Precious Snowflakes in the winter of their discontent.
There they were, poised to be part of the change we can all believe in; to carry on the work of Abraham, Maritn and John. Just like mom, and dad, and ……… Hillary. Free the slaves, desegregate the schools, end Jim Crow, ...... put a woman in the White House. What happened? What has become, they ask, of their hope, of their future?
It was a long, long time in the making, this generation of change. For a dozen or more years, most of their existence really, they have been told the twin tales. Important tales. That they need that degree -for a job, a future, for the money it will bring; and the social validation. That other tale? The victim’s story; the tale of innate disempowerment, of innate helplessness. The story of 1 in 5 women; of Fraternites as centers of racism and sexual assault. The tale well documented in last year’s Rolling Stone article, the one the President of the University of Virginia used to set policy.
What else is so prevalent in this college generation? Along with that feeling of teenage angst there is also, when young, whether in college or not, that deep, deep seated emotional need to belong, to be accepted. Such need will drive a man or woman – to fraternities, to sororities, to… social activism. We've sure seen a great deal of the latter this past year.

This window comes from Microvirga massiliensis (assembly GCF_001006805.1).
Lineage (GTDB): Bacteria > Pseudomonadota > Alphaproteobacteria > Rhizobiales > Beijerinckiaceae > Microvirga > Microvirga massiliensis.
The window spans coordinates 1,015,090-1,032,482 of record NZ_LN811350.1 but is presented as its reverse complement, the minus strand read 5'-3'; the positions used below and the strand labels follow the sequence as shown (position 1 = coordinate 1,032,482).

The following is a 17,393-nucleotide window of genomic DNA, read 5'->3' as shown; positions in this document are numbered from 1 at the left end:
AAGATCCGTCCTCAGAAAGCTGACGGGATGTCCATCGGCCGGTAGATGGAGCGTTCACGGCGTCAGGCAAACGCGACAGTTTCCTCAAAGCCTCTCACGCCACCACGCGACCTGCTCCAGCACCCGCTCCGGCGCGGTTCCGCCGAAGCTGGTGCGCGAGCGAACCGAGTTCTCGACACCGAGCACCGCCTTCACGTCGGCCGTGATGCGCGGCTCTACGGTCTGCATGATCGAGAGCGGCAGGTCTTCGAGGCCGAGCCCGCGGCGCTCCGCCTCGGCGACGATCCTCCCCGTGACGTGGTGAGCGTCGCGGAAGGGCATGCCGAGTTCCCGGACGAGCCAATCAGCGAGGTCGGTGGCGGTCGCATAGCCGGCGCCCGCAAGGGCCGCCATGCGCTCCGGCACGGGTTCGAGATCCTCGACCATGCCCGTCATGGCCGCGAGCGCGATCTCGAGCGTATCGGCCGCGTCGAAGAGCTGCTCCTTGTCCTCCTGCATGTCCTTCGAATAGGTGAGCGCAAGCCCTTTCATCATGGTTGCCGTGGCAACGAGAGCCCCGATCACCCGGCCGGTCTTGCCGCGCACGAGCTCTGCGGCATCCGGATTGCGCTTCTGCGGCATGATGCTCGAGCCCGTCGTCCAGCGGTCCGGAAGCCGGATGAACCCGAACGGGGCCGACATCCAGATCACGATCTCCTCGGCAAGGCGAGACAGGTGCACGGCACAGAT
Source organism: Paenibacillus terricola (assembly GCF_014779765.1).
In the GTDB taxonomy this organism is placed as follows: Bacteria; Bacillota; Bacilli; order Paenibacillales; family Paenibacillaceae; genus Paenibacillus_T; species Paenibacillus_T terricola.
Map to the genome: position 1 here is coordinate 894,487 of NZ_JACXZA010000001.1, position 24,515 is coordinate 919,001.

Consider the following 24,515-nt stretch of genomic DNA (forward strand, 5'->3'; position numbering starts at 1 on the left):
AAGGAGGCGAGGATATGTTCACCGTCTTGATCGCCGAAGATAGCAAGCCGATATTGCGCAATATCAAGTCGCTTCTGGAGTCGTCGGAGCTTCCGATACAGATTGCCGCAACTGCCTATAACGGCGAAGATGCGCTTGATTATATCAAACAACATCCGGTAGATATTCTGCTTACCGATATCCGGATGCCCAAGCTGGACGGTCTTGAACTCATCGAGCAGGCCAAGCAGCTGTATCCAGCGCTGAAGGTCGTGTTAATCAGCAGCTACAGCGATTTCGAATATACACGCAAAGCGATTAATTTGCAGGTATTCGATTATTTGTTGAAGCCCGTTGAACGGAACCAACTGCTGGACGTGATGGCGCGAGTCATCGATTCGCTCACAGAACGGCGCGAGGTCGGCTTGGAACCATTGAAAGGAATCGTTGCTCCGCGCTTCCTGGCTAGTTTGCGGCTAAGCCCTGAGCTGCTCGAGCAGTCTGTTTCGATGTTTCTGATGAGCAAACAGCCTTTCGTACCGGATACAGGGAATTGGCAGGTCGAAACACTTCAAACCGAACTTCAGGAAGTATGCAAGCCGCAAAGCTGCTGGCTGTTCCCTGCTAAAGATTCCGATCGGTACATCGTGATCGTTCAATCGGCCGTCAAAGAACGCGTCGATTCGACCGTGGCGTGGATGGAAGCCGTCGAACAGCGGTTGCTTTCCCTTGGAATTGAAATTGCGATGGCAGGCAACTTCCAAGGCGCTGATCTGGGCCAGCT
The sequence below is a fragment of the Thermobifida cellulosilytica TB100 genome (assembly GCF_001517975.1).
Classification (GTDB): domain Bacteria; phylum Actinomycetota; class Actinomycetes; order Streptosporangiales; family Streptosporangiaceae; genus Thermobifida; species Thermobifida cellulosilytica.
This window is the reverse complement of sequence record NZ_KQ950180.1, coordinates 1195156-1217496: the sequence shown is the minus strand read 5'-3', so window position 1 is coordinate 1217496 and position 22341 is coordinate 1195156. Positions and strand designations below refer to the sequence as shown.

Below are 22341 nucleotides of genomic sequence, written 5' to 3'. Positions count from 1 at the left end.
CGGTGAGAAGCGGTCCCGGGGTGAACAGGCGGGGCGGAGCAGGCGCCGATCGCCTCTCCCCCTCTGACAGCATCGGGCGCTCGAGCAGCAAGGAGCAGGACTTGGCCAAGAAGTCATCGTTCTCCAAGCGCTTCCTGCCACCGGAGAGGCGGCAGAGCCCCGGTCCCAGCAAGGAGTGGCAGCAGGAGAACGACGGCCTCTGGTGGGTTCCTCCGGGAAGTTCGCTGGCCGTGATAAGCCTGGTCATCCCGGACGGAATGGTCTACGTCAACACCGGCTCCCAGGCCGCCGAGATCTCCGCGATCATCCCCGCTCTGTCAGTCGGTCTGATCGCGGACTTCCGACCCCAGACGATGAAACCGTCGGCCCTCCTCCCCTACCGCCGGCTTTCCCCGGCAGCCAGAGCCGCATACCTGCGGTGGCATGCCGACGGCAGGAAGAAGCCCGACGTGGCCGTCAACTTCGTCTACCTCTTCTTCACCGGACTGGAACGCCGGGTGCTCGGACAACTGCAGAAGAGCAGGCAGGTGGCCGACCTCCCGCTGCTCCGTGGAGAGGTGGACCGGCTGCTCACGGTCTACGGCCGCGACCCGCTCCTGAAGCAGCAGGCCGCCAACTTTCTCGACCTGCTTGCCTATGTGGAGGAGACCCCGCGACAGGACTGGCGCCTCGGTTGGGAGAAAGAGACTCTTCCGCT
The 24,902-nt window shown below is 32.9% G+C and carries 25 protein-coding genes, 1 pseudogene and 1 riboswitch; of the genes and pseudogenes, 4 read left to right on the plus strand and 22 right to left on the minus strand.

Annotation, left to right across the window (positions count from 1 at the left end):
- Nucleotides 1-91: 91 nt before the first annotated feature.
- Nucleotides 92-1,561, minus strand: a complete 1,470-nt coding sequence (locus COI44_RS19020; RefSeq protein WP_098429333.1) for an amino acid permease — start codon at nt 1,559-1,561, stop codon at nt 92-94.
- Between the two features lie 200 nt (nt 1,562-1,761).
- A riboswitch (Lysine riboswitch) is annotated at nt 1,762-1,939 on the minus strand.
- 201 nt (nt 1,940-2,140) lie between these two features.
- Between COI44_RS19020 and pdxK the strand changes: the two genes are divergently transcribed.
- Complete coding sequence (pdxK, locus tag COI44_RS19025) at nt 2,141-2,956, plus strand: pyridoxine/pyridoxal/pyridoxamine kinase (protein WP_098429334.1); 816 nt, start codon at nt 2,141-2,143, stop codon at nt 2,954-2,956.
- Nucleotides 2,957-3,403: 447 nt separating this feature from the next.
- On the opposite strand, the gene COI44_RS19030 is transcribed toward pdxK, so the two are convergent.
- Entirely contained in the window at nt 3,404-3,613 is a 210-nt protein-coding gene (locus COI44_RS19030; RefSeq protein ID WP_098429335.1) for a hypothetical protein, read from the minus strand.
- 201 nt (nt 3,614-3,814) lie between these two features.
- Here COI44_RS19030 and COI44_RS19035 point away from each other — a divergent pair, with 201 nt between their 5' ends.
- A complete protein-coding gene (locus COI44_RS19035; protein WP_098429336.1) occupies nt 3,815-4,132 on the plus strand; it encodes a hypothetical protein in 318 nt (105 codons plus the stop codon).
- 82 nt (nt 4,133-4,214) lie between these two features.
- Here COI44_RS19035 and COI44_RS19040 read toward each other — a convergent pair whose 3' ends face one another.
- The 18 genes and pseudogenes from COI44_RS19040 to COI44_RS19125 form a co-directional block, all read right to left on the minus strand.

This election cycle the woman of the movement, the mothers of the movement, the blogs – Jezebel, Huffpost, the magazines - Glamour, Slate, and as always, the celebrities - Katy Perry, Beyonce, Madonna, and on and on; one and all – most of the main stream media too - told the young of the Republic that the inevitable was at hand. They all roared out: Demographics are destiny! For they knew black lives matter, immigrant lives matter, refugee lives matter, climate change is settled and …… then the election. And now the aftermath: no woman in the White House, no free college, no degree, no …. value. The racist, sexist, misogynist, - the Hitler(!) is coming and last of all many will remain …. Blue Collar!
Well, since celebrity is so important let’s let Hollywood explain it:
Old stories are often the best stories, aren’t they? They tell a tale worth telling - the tale of the human condition. It sure caught the feel of NYC in 1950. That vignette catches the mood of this generation too. Yep “YOU were supposed to look out for me.”…… " So much for self-reliance and individual responsibility. Can't have that now, so the colleges say. Well, anyhow, now you know how they feel. Their entire lives stretch out before them. An “undiscovered country” as the Bard put it; yet they feel helpless, as if their lives are over. Truly this is the winter of their discontent.